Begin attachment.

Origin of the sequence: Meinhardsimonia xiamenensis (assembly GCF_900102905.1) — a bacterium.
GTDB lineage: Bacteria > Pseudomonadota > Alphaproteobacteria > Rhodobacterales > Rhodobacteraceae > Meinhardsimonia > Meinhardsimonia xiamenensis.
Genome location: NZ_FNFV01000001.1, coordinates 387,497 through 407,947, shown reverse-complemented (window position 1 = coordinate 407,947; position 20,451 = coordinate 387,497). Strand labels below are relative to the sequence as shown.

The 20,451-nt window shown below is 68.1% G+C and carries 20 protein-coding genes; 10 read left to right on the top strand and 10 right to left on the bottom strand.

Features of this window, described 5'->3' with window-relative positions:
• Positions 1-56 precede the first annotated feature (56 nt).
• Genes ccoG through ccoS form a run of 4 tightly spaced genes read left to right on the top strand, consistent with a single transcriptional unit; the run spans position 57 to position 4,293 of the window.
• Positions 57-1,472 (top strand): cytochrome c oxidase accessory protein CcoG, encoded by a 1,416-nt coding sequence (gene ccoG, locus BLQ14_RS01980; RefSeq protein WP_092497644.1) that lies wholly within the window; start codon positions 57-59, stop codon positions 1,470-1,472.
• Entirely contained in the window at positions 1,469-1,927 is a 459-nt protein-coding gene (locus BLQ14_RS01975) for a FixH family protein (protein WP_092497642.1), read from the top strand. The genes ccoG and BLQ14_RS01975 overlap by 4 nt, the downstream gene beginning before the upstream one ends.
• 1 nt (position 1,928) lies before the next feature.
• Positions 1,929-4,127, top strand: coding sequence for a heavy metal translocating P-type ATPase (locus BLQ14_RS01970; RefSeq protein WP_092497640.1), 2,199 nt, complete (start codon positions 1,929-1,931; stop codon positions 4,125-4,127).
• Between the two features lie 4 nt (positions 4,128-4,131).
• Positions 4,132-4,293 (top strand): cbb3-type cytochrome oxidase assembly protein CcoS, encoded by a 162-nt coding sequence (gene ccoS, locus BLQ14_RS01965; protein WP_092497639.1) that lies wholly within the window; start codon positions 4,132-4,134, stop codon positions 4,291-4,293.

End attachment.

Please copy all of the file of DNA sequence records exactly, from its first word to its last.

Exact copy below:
Origin of the sequence: Meinhardsimonia xiamenensis (assembly GCF_900102905.1) — a bacterium.
GTDB lineage: Bacteria > Pseudomonadota > Alphaproteobacteria > Rhodobacterales > Rhodobacteraceae > Meinhardsimonia > Meinhardsimonia xiamenensis.
Genome location: NZ_FNFV01000001.1, coordinates 387,497 through 407,947, shown reverse-complemented (window position 1 = coordinate 407,947; position 20,451 = coordinate 387,497). Strand labels below are relative to the sequence as shown.

The 20,451-nt window shown below is 68.1% G+C and carries 20 protein-coding genes; 10 read left to right on the top strand and 10 right to left on the bottom strand.

Features of this window, described 5'->3' with window-relative positions:
• Positions 1-56 precede the first annotated feature (56 nt).
• Genes ccoG through ccoS form a run of 4 tightly spaced genes read left to right on the top strand, consistent with a single transcriptional unit; the run spans position 57 to position 4,293 of the window.
• Positions 57-1,472 (top strand): cytochrome c oxidase accessory protein CcoG, encoded by a 1,416-nt coding sequence (gene ccoG, locus BLQ14_RS01980; RefSeq protein WP_092497644.1) that lies wholly within the window; start codon positions 57-59, stop codon positions 1,470-1,472.
• Entirely contained in the window at positions 1,469-1,927 is a 459-nt protein-coding gene (locus BLQ14_RS01975) for a FixH family protein (protein WP_092497642.1), read from the top strand. The genes ccoG and BLQ14_RS01975 overlap by 4 nt, the downstream gene beginning before the upstream one ends.
• 1 nt (position 1,928) lies before the next feature.
• Positions 1,929-4,127, top strand: coding sequence for a heavy metal translocating P-type ATPase (locus BLQ14_RS01970; RefSeq protein WP_092497640.1), 2,199 nt, complete (start codon positions 1,929-1,931; stop codon positions 4,125-4,127).
• Between the two features lie 4 nt (positions 4,128-4,131).
• Positions 4,132-4,293 (top strand): cbb3-type cytochrome oxidase assembly protein CcoS, encoded by a 162-nt coding sequence (gene ccoS, locus BLQ14_RS01965; protein WP_092497639.1) that lies wholly within the window; start codon positions 4,132-4,134, stop codon positions 4,291-4,293.